The “annual” has been a staple of Christmas stockings for generations, with a history dating back to the 1820s. Even before the end of the nineteenth century, the genre was sufficiently well-established to provoke discussions of its history; for example, Arthur T. Pask’s article, “The evolution of Christmas annuals”, in the July 1895 issue of The Windsor magazine: an illustrated monthly for men and women.
Within the Library, the Gamble collection – at the core of which are the books bequeathed to the College by Jane Catherine Gamble in 1885 – has been augmented over the years by donations of books illustrating the reading of women of that period, including a number of annuals aimed at both children and adults. One of the U.K.’s earliest annuals was Forget me not, published by Rudolph Ackermann and edited by Frederic Shoberl. We are lucky to have three volumes, from 1832, 1834 and 1842.
As can be seen, the earlier volumes were beautifully produced, fairly diminutive at under 16 cm in height, and clearly intended to be bought as gifts. (Arthur R. Pask describes his 1825 volume thus: “Now this book is remarkably well bound in red silk; the letterpress is neatly printed; the steel engravings are of a far higher and more artistic character than any that have been since produced in a similar fashion.”)
By 1842 and the 20th volume, however, the high standards of binding and engraving had to be dropped, although the preface makes clear that “in spite, however, of all fluctuations and vicissitudes… it shall be my strenuous endeavour… to uphold the character which it early acquired – that of being, in point of literary merit, as in age, the first of the Annuals.”
From just three years later we hold a single volume (the seventh, according to the preface) of Peter Parlay’s annual: a Christmas and New Year’s present for young people. At a chubby 14.5 cm high it is certainly child-sized and contains a mixture of factual articles and didactic fiction, with numerous black and white illustrations.
Title page, first page of the contents listing and pages 70-71 of Peter Parlay’s annual. London, 1845.
Reference: Gamble 826 P44 (059715)
Moving on about 20 years, we have Warne’s home annual: a collection of original stories, games and amusements. Its content – with stories, puzzles and games, all illustrated with black and white images in the text as well as black and white plates – helps make it feel more modern. It includes articles by famous authors, including Charlotte Mary Yonge, whose contribution is listed in the contents as: Harvest home in Normandy (with Illustrations), Unpublished Tale, translated by the author of the “Heir of Redclyffe” from “Mde De Witt” (née Guizot).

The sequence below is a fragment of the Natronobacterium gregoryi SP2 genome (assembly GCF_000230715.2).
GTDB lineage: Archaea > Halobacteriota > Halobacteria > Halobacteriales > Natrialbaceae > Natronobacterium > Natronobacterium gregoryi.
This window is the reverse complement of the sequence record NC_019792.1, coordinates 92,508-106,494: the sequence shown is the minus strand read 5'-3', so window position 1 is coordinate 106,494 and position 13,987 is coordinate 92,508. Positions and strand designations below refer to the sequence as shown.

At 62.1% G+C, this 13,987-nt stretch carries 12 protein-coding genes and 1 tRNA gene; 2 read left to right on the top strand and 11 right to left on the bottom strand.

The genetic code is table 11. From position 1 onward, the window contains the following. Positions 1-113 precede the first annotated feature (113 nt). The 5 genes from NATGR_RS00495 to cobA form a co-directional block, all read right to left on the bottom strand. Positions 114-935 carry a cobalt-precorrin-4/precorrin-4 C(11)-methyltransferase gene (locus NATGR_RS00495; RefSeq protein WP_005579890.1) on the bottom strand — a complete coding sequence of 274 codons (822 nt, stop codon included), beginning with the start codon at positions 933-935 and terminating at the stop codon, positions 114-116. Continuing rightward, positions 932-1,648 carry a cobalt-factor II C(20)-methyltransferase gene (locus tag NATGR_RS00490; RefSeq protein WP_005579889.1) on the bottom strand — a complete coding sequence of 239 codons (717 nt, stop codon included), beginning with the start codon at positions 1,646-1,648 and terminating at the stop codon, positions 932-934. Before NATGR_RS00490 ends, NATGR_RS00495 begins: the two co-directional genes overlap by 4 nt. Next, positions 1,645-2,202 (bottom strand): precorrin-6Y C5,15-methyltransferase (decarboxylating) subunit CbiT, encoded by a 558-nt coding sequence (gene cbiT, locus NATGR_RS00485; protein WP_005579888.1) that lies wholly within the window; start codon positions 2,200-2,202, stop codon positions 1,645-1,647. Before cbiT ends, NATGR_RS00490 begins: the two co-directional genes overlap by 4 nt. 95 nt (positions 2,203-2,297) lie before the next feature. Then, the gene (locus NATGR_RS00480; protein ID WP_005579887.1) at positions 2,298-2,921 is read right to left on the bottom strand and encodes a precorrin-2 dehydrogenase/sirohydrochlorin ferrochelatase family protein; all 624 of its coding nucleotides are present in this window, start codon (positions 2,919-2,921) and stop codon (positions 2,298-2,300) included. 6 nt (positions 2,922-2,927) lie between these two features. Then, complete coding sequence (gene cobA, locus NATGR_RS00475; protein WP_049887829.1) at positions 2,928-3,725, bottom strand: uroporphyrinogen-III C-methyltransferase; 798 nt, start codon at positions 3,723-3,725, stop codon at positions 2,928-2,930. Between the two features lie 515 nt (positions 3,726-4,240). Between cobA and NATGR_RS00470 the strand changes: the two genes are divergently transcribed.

Title page, page 1, pages 18-19 and page 92 of Warne’s home annual. London, .
Reference: Gamble 826.2 Y8 (063402)
Periodicals that didn’t produce an annual could still bring out a special Christmas issue. Two examples are bound with our volume of Warne’s home annual.
Title pages of the Christmas issues of Oranges & lemons and The quiver. London, 1869 and 1870 respectively.
Reference: Gamble 826.2 Y8 (063402)
Also aimed at children, but perhaps appearing more plain to modern eyes, is our collection of Aunt Judy’s Christmas volumes from the 1860s-1880s. These annuals contained reprinted items from the monthly Aunt Judy’s magazine, which was founded in 1866 by the children’s writer Margaret Gatty and continued by her daughter, Juliana Horatia Ewing. Contributors over the years included Rudyard Kipling, Lewis Carroll and Hans Christian Andersen. The 1868 annual was reviewed in The British quarterly review of January 1869, which described it as “one of the brightest and most graceful of our annuals for juveniles.”
Within the Blackburn Collection, the 1903 bequest of Helen Blackburn’s “memorial library” of material relating the worldwide position of women in the nineteenth century, is the first (and only?) volume of the Pioneer’s Xmas annual. The Pioneer Club was a London club founded for women of all classes who were interested in the advancement and enlightenment of women – although presumably only for those women who could afford the annual membership fee of 2 guineas, which might be almost a month’s wages for a female worker in a textile factory – by the social worker and temperance campaigner Emily Massingberd.
From the early 20th century is our volume of The Empire annual for girls. It features the usual combination of factual articles and fiction, this time illustrated with plates in both black & white and colour. Among these is an article entitled “A day in my life at Girton” by A. Cunningham – probably Audrey Cunningham, an historian who was a student at Girton from 1900 to 1903. The article runs to six pages and comes complete with a plate showing two student rooms!
Two of the more modern annuals in the collection are from the same publisher: The infants’ magazine (1905) and Partridge’s children’s annual. Both include stories by Mabel Quiller-Couch, a well-known children’s author of her time and younger sister of the literary critic Arthur Quiller-Couch. The writing in both volumes tends to have a very moralising tone, with many items on the theme of the boy who cried wolf, but they share a mixture of poetry and prose and wide range of styles of illustration, although a penchant for cats is more noticeable in The infants’ magazine. Our volume of Partridge’s children’s annual is clearly much loved (or, at least, much used) but the lack of a title page makes it harder to date. The title was published between 1909 and 1935 and the bright printing of this volume vividly demonstrates the evolution of the genre from its early days in the mid-1800s to annual of today.